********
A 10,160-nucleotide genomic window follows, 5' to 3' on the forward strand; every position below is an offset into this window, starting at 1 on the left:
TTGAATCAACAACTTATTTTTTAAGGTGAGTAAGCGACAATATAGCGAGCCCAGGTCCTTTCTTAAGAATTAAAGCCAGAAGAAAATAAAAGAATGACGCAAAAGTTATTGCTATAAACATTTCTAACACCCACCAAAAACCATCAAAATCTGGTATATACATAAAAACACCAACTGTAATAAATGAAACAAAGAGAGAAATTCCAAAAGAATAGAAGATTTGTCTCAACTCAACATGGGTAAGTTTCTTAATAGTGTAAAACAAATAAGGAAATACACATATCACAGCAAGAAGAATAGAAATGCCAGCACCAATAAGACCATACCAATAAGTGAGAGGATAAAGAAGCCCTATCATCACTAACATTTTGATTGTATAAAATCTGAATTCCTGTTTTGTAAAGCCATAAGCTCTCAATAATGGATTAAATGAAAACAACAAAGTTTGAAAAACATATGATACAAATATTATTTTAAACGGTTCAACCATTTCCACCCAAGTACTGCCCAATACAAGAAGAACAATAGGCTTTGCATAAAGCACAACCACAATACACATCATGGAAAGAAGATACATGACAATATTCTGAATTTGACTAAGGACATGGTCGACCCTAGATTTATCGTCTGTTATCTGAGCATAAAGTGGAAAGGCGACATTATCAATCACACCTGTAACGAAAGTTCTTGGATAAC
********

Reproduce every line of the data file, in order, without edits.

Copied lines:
A 10,160-nucleotide genomic window follows, 5' to 3' on the forward strand; every position below is an offset into this window, starting at 1 on the left:
TTGAATCAACAACTTATTTTTTAAGGTGAGTAAGCGACAATATAGCGAGCCCAGGTCCTTTCTTAAGAATTAAAGCCAGAAGAAAATAAAAGAATGACGCAAAAGTTATTGCTATAAACATTTCTAACACCCACCAAAAACCATCAAAATCTGGTATATACATAAAAACACCAACTGTAATAAATGAAACAAAGAGAGAAATTCCAAAAGAATAGAAGATTTGTCTCAACTCAACATGGGTAAGTTTCTTAATAGTGTAAAACAAATAAGGAAATACACATATCACAGCAAGAAGAATAGAAATGCCAGCACCAATAAGACCATACCAATAAGTGAGAGGATAAAGAAGCCCTATCATCACTAACATTTTGATTGTATAAAATCTGAATTCCTGTTTTGTAAAGCCATAAGCTCTCAATAATGGATTAAATGAAAACAACAAAGTTTGAAAAACATATGATACAAATATTATTTTAAACGGTTCAACCATTTCCACCCAAGTACTGCCCAATACAAGAAGAACAATAGGCTTTGCATAAAGCACAACCACAATACACATCATGGAAAGAAGATACATGACAATATTCTGAATTTGACTAAGGACATGGTCGACCCTAGATTTATCGTCTGTTATCTGAGCATAAAGTGGAAAGGCGACATTATCAATCACACCTGTAACGAAAGTTCTTGGATAAC